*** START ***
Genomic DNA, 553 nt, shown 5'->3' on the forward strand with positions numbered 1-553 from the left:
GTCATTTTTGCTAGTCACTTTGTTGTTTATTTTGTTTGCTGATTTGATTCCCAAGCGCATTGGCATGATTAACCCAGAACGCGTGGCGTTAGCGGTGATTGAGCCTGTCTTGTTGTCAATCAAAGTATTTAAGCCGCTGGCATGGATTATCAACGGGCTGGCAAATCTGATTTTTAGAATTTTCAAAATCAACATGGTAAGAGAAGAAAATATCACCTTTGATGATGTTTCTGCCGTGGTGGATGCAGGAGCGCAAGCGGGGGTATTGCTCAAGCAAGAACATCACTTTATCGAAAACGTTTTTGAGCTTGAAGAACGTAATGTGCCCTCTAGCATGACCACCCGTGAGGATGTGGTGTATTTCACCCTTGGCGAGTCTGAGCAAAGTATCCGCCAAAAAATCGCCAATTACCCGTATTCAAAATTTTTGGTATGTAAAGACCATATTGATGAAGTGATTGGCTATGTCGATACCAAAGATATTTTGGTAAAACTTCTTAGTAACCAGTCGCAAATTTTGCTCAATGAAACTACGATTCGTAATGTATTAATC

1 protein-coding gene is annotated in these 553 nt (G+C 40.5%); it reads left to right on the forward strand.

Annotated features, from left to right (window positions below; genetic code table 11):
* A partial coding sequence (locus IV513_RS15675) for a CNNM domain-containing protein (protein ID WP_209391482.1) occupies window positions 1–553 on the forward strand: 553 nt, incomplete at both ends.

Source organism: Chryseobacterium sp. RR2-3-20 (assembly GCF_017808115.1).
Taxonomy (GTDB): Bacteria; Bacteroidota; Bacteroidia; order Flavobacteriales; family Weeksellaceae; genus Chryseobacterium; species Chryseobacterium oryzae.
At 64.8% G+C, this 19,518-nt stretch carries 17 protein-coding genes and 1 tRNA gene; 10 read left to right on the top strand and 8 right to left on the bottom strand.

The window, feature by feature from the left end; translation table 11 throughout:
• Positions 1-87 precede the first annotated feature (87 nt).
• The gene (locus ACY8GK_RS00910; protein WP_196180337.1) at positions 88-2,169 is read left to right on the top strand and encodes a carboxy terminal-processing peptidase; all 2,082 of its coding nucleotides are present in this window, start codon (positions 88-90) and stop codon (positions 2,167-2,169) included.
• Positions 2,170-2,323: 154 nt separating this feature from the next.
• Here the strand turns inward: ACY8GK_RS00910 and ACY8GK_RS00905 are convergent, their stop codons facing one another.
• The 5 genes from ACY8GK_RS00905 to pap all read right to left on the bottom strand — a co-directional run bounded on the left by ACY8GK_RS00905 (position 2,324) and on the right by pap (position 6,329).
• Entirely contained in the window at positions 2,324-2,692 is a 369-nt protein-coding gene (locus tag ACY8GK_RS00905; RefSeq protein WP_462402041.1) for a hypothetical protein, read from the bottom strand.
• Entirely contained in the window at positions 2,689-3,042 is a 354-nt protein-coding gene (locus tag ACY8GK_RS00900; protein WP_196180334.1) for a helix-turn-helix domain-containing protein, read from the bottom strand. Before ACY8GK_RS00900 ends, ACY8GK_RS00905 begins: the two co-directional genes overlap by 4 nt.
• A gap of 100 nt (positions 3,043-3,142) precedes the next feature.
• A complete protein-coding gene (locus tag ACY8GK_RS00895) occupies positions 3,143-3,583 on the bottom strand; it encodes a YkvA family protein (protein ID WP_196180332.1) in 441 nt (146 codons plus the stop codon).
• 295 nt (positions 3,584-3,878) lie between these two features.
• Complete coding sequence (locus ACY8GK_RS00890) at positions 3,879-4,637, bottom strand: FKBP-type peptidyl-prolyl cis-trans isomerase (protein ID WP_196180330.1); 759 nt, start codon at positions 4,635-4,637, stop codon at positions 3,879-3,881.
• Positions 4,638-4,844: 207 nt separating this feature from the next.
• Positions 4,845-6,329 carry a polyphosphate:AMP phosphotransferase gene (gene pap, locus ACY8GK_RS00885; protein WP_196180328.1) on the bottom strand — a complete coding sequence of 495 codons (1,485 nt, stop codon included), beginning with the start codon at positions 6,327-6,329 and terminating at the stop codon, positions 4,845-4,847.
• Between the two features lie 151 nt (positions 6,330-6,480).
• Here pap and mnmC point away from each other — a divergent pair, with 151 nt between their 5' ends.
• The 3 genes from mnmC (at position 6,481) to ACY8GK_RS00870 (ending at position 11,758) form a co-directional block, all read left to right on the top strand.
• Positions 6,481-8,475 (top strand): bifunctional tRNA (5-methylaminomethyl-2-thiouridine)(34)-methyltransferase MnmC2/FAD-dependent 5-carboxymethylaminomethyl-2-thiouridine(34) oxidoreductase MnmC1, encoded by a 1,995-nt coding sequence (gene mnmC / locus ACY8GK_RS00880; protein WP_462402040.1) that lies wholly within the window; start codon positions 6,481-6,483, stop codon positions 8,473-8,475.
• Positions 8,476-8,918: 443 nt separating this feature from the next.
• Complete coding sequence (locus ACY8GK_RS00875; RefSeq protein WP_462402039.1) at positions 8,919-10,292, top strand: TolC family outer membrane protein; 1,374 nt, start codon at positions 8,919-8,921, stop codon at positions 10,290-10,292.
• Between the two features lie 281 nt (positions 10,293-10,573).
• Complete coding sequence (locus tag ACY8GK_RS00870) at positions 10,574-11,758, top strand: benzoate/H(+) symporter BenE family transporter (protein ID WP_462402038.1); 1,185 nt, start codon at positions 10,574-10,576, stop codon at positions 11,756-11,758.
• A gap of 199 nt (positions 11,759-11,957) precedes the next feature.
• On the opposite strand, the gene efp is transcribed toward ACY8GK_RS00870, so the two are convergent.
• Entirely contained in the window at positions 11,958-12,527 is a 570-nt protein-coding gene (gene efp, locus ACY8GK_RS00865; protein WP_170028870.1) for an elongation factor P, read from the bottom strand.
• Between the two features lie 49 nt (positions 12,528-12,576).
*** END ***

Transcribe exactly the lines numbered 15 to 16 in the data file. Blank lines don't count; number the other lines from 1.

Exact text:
• Entirely contained in the window at positions 2,324-2,692 is a 369-nt protein-coding gene (locus tag ACY8GK_RS00905; RefSeq protein WP_462402041.1) for a hypothetical protein, read from the bottom strand.
• Entirely contained in the window at positions 2,689-3,042 is a 354-nt protein-coding gene (locus tag ACY8GK_RS00900; protein WP_196180334.1) for a helix-turn-helix domain-containing protein, read from the bottom strand. Before ACY8GK_RS00900 ends, ACY8GK_RS00905 begins: the two co-directional genes overlap by 4 nt.